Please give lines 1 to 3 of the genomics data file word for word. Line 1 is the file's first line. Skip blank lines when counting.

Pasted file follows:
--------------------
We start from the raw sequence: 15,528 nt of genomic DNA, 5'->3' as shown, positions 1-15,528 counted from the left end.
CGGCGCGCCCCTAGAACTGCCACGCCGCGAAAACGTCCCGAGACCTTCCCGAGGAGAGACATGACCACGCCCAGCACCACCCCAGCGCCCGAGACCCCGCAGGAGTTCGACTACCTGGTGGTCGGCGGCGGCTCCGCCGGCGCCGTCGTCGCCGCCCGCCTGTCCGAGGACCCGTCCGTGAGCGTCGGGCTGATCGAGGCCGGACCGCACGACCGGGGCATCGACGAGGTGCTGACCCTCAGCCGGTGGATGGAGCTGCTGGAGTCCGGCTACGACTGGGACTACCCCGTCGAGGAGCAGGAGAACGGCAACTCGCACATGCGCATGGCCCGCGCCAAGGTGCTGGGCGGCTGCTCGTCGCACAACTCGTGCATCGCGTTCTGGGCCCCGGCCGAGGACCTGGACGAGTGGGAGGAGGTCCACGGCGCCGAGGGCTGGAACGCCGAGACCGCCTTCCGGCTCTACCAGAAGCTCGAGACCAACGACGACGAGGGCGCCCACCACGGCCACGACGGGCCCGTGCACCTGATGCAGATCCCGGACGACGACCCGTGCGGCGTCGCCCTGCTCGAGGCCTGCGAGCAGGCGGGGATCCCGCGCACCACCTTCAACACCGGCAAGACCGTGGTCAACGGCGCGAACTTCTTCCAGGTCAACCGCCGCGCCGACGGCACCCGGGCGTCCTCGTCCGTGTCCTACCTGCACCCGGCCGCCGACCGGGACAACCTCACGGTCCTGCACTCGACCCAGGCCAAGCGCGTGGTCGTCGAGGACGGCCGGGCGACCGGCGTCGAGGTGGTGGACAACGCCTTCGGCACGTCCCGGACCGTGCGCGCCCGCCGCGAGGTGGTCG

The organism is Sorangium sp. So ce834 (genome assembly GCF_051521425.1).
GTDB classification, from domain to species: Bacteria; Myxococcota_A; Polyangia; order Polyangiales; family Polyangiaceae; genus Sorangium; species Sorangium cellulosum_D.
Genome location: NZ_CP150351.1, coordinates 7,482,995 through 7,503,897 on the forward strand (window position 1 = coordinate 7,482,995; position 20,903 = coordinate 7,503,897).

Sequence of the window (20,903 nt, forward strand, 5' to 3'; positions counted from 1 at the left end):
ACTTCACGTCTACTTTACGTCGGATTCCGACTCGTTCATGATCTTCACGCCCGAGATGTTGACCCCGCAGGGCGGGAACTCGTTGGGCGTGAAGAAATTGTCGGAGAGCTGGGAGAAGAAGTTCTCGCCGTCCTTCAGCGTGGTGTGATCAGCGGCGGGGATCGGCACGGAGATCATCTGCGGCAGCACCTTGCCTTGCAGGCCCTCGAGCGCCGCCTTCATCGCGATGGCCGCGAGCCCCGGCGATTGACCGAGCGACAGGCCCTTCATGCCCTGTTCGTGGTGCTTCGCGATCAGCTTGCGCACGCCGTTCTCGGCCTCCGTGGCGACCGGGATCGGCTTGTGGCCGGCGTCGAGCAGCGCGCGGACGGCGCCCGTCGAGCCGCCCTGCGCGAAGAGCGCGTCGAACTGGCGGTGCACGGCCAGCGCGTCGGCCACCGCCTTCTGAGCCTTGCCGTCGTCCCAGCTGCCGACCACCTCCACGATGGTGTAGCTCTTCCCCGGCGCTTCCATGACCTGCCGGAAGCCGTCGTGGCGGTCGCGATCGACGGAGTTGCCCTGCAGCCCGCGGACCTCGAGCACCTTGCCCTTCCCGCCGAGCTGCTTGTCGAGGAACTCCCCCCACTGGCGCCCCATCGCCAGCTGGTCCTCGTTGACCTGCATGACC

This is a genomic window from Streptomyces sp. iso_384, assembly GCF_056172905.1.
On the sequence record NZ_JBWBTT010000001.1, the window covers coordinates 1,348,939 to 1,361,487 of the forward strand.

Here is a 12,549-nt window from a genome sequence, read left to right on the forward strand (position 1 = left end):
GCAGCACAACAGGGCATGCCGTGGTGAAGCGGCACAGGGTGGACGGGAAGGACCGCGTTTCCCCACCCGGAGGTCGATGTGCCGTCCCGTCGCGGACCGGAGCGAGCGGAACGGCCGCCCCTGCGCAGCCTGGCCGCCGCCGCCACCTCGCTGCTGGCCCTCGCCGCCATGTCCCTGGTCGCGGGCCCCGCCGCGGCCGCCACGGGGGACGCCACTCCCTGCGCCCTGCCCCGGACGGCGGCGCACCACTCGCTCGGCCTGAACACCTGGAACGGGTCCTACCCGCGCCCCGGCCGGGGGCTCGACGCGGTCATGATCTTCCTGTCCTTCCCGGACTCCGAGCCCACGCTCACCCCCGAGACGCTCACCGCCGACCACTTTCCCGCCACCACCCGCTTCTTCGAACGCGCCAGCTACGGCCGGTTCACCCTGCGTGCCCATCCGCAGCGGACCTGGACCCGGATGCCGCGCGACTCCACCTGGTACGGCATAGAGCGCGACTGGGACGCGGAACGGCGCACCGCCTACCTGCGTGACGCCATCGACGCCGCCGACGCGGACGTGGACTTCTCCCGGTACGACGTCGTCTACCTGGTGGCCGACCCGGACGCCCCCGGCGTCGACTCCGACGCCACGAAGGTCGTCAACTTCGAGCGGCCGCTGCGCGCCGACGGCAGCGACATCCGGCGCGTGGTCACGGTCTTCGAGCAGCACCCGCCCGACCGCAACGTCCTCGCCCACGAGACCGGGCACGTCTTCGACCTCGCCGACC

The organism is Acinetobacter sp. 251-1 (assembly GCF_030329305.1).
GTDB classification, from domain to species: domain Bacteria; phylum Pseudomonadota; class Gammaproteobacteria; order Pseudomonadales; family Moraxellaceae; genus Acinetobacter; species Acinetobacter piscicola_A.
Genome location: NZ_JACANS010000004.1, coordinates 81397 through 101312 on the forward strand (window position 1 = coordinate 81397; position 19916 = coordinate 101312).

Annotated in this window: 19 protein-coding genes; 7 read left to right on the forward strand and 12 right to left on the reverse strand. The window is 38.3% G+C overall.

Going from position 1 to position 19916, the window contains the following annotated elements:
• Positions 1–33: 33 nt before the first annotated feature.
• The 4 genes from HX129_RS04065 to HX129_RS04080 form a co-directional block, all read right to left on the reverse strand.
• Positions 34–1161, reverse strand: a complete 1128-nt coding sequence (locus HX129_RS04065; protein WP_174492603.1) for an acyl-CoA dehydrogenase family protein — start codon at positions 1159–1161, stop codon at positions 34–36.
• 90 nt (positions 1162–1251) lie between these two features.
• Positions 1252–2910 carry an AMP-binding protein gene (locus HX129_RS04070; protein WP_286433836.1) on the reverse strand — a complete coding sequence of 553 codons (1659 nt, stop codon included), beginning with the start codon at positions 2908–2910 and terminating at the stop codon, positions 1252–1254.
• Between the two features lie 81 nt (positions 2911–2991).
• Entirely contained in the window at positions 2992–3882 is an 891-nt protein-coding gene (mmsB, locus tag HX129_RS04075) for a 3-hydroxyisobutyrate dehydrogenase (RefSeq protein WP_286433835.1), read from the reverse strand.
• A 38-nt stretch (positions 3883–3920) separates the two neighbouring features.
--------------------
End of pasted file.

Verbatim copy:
We start from the raw sequence: 15,528 nt of genomic DNA, 5'->3' as shown, positions 1-15,528 counted from the left end.
CGGCGCGCCCCTAGAACTGCCACGCCGCGAAAACGTCCCGAGACCTTCCCGAGGAGAGACATGACCACGCCCAGCACCACCCCAGCGCCCGAGACCCCGCAGGAGTTCGACTACCTGGTGGTCGGCGGCGGCTCCGCCGGCGCCGTCGTCGCCGCCCGCCTGTCCGAGGACCCGTCCGTGAGCGTCGGGCTGATCGAGGCCGGACCGCACGACCGGGGCATCGACGAGGTGCTGACCCTCAGCCGGTGGATGGAGCTGCTGGAGTCCGGCTACGACTGGGACTACCCCGTCGAGGAGCAGGAGAACGGCAACTCGCACATGCGCATGGCCCGCGCCAAGGTGCTGGGCGGCTGCTCGTCGCACAACTCGTGCATCGCGTTCTGGGCCCCGGCCGAGGACCTGGACGAGTGGGAGGAGGTCCACGGCGCCGAGGGCTGGAACGCCGAGACCGCCTTCCGGCTCTACCAGAAGCTCGAGACCAACGACGACGAGGGCGCCCACCACGGCCACGACGGGCCCGTGCACCTGATGCAGATCCCGGACGACGACCCGTGCGGCGTCGCCCTGCTCGAGGCCTGCGAGCAGGCGGGGATCCCGCGCACCACCTTCAACACCGGCAAGACCGTGGTCAACGGCGCGAACTTCTTCCAGGTCAACCGCCGCGCCGACGGCACCCGGGCGTCCTCGTCCGTGTCCTACCTGCACCCGGCCGCCGACCGGGACAACCTCACGGTCCTGCACTCGACCCAGGCCAAGCGCGTGGTCGTCGAGGACGGCCGGGCGACCGGCGTCGAGGTGGTGGACAACGCCTTCGGCACGTCCCGGACCGTGCGCGCCCGCCGCGAGGTGGTCG

The organism is Sorangium sp. So ce834 (genome assembly GCF_051521425.1).